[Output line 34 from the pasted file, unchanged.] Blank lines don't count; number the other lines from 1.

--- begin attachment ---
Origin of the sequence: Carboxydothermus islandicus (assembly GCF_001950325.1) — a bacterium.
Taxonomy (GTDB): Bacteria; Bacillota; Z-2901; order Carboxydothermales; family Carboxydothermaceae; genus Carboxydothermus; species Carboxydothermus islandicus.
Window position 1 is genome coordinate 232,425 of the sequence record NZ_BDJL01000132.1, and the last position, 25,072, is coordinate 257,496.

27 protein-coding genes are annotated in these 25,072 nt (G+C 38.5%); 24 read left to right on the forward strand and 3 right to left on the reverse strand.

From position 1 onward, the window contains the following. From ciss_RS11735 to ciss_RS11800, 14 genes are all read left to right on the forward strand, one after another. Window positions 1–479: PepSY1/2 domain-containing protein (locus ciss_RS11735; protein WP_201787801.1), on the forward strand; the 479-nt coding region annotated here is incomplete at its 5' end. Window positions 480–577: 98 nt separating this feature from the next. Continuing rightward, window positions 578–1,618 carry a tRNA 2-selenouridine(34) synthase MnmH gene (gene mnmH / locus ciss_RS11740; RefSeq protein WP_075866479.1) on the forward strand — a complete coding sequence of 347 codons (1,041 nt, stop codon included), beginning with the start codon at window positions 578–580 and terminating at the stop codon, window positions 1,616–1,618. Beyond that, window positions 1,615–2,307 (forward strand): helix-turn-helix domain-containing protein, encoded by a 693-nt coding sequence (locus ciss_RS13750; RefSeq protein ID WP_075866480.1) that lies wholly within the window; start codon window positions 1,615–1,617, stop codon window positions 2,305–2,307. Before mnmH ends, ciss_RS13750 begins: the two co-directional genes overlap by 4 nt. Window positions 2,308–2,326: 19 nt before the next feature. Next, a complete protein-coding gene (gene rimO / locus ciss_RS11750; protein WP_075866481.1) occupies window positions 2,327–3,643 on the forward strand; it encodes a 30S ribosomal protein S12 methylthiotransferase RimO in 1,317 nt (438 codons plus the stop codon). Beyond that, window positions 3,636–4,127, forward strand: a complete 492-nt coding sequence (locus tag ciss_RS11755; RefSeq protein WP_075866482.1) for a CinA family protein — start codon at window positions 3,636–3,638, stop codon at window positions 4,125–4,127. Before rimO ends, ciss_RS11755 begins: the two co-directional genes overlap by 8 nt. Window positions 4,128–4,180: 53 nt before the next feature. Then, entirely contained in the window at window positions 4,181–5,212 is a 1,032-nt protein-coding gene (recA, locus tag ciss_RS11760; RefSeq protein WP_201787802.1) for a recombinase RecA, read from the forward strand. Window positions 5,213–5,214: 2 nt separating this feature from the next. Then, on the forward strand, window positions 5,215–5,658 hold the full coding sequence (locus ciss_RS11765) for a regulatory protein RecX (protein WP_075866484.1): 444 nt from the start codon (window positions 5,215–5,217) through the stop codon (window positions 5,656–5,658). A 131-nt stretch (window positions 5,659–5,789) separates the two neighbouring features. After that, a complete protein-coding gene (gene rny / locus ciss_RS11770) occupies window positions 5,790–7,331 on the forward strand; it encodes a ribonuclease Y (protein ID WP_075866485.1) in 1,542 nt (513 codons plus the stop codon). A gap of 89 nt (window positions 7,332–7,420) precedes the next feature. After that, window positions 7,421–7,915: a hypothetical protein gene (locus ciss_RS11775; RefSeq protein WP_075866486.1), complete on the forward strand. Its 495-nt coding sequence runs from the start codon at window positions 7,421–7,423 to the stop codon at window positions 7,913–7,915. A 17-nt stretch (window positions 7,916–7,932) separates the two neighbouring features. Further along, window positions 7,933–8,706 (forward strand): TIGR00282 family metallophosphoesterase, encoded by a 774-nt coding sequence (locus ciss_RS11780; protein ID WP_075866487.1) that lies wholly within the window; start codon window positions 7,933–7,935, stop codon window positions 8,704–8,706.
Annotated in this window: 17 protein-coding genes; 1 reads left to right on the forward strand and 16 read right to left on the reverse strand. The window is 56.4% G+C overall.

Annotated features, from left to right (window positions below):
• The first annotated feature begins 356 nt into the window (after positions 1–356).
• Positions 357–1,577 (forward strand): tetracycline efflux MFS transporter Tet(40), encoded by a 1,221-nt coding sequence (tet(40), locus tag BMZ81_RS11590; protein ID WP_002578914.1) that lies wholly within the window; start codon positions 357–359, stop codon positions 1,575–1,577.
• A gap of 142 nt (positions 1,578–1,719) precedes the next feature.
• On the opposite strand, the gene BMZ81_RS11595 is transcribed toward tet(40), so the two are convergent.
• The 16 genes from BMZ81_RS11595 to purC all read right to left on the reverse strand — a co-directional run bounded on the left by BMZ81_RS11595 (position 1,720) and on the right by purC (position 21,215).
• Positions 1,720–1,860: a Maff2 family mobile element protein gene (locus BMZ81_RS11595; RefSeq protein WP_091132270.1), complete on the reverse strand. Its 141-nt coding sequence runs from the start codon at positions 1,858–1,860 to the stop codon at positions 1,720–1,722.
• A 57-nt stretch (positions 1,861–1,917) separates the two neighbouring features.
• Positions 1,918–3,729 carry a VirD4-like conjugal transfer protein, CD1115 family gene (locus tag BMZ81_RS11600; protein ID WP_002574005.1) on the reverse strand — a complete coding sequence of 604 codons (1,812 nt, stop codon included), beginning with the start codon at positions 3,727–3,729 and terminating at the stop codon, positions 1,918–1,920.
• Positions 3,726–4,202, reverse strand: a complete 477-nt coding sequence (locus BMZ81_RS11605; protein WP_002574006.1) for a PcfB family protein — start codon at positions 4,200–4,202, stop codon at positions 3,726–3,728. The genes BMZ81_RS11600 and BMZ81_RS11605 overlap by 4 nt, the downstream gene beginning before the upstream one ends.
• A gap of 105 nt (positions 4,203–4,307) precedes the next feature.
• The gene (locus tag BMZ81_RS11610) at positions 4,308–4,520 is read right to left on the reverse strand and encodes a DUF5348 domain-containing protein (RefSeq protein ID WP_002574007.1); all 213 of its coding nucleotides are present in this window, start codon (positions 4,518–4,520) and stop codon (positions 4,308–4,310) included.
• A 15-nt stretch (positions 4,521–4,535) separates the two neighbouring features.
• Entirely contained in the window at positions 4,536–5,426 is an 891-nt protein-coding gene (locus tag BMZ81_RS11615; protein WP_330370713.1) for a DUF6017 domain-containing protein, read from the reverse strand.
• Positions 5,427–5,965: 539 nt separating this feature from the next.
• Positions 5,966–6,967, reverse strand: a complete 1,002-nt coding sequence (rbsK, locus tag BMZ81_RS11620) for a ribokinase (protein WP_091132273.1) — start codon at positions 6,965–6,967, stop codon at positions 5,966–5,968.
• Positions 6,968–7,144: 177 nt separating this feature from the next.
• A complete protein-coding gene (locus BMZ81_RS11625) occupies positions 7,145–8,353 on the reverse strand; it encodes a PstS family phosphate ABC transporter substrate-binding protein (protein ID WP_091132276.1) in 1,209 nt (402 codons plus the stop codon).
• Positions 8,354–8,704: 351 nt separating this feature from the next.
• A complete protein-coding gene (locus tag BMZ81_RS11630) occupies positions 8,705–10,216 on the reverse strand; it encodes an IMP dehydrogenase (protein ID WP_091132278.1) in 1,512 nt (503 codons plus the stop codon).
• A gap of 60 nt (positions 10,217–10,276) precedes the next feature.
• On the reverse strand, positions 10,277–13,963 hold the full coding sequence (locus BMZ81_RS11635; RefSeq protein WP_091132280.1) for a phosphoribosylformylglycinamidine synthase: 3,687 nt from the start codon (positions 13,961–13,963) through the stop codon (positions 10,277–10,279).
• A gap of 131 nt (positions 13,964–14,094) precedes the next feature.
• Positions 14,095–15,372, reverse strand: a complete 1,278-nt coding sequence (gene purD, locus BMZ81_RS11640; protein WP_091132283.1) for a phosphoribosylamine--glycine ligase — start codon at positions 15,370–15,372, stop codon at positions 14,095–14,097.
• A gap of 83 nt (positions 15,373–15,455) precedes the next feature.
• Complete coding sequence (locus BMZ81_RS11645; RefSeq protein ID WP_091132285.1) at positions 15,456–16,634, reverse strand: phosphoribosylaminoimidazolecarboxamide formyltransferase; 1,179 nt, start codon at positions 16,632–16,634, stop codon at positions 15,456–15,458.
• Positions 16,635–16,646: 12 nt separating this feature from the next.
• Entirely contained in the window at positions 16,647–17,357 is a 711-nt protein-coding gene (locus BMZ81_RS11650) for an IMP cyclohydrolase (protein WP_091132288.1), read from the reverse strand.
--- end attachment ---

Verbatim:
• Entirely contained in the window at positions 16,647–17,357 is a 711-nt protein-coding gene (locus BMZ81_RS11650) for an IMP cyclohydrolase (protein WP_091132288.1), read from the reverse strand.